UNE’s Biddeford Campus Art Gallery presented ZERO, a new photography exhibit
A new photography exhibit examining the lives of the “disenfranchised and often invisible” people of Colombia is set to open on the University of New England’s Biddeford campus on January 25.
Titled ZERO, this black and white photography exhibit comes by way of Robert Pennington, an adept researcher of Colombia’s history with social stratification. According to Pennington, Latin America’s oldest democracy is home to the world’s longest-running civil war. After more than 52 years of conflict, it currently has 6.9 million internally displaced persons — more than any other country on the planet. Equally disturbing, says Pennington, is that few are even aware of the displaced population.
His new exhibition aims to give members of these marginalized communities a face and a voice.
One Tree Center received a grant to expand their technology
Last week, One Tree Center, a nonprofit focused on promoting social change through education, received a $4,500 grant from the Edward H. Davies Benevolent Fund of the Maine Community Foundation to access more technology and bolster communications.
“This grant enables us to better support our teachers with the tools they need to provide top-tier early childhood education,” said Virginia Dearani, founder and director of One Tree Center. “With new technology, we can better document and share our peace-based curriculum with educators across the country.”
Portland’s LEAAP Program will gain support from a charity New Year's Eve Gala
Portland’s Law Enforcement Addiction Advocacy Program, which works to address Maine’s opioid epidemic through education, community awareness, and the facilitation of treatment, will get a boost in the new year thanks to proceeds from the New Year’s Eve gala at Boone’s Fish House and Oyster Room.
If locals want to offer their support to city initiatives combating the opiate crisis, they can do so by paying for and enjoying a four-course dinner on New Year’s Eve.
Portland prepared its ice-skating ponds in time for winter break
Just in time for winter break, the city of Portland has finished prep on five outdoor ice-skating locations. The surfaces on these frozen ponds are now even, open, and safe to skate on. Locations include Deering Oaks Pond, Ludlow Pond (behind Deering High School), Breakwater Pond (Nason’s Corner), and the Riverside Golf Course rinks.
Gregory Nesbitt requested a new trial
Gregory Nesbitt, the landlord of the Noyes Street apartment, that caught fire and killed six people two years ago, did not spend Christmas behind bars. Originally he was sentenced to three months in jail, but after he requested a new trial earlier last week, his punishment was postponed. Nesbitt’s lawyer argued that his client was not given an important 2013 state document detailing the size of the windows on the property until after Nesbitt was convicted.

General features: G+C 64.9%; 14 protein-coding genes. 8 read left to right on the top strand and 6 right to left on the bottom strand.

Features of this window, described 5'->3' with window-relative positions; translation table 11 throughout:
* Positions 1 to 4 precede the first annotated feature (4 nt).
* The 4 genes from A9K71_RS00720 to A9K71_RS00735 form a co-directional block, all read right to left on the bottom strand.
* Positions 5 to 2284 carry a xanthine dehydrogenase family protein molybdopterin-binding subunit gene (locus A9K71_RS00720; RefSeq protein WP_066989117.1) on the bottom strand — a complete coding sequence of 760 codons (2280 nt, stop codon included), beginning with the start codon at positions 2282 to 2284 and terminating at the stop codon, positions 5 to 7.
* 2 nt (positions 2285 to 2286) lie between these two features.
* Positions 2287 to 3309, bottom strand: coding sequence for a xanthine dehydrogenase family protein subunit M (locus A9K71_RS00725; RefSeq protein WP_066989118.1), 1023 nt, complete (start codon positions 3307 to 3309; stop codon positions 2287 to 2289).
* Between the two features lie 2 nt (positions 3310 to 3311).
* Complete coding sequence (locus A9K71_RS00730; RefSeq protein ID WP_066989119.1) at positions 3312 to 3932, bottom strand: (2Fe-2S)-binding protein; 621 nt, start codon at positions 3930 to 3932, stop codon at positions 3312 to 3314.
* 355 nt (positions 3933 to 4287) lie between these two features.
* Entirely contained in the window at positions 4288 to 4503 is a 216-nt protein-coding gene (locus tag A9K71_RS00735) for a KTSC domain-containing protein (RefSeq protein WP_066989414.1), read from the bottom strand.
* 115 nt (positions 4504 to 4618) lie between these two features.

The court has yet to make a decision on Nesbitt’s request for a new trial, in which he hopes to erase the single charge against him.
Ahram Halal Market vandalized on Christmas Eve
Police are currently investigating at act of vandalism that occurred on Christmas Eve at the Ahram Halal Market on Forest Avenue. Witnesses told police they saw a man wearing a black hoodie smash in the shop's six large windows with a baseball bat around 11:00 pm.
This was the same halal market owned by the man that was investigated earlier this year by federal authorities for suspected welfare fraud.
Spike in accidents along I-295 may lead to a new speed limit
News of speedy drivers, accidents, congested traffic and icy conditions on the stretch of Interstate 295 north of Portland seemed to come in almost every week of 2016.
Earlier this month, The Portland Press Herald reported that the number of traffic accidents on that stretch of road jumped nearly 32 percent in 2015, compared with 2013, the last year the speed limit was increased to 70 mph. They also found that there were 354 accidents on that stretch of highway in 2015. Crashes in 2016 are set to exceed this number.
Just this month, I-295 was host to a string of accidents, including one involving 11 vehicles.
The Maine Department of Transportation is currently exploring ways to make this section of highway safer and more efficient.
Meanwhile, state Senator Rebecca Millett, who travels that section of highway at least 4 times a week, proposed lowering the speed limit back down to 60 mph. She sees a connection between a high volume of traffic, a higher speed limit and an increased number of accidents.
Senator Angus King signs letter urging Donald Trump to lower drug costs
According to The Associated Press, Maine’s Independent senator Angus King joined 18 Democratic Senators last week in writing a letter to Trump, that called for him to work with lawmakers to focus their efforts on lowering prescription drug costs through “bold administrative and legal actions.”
In the letter, King suggested that the Secretary of Health and Human Services should negotiate Medicare drug prices and that drug companies should disclose more information about costs to combat price gouging.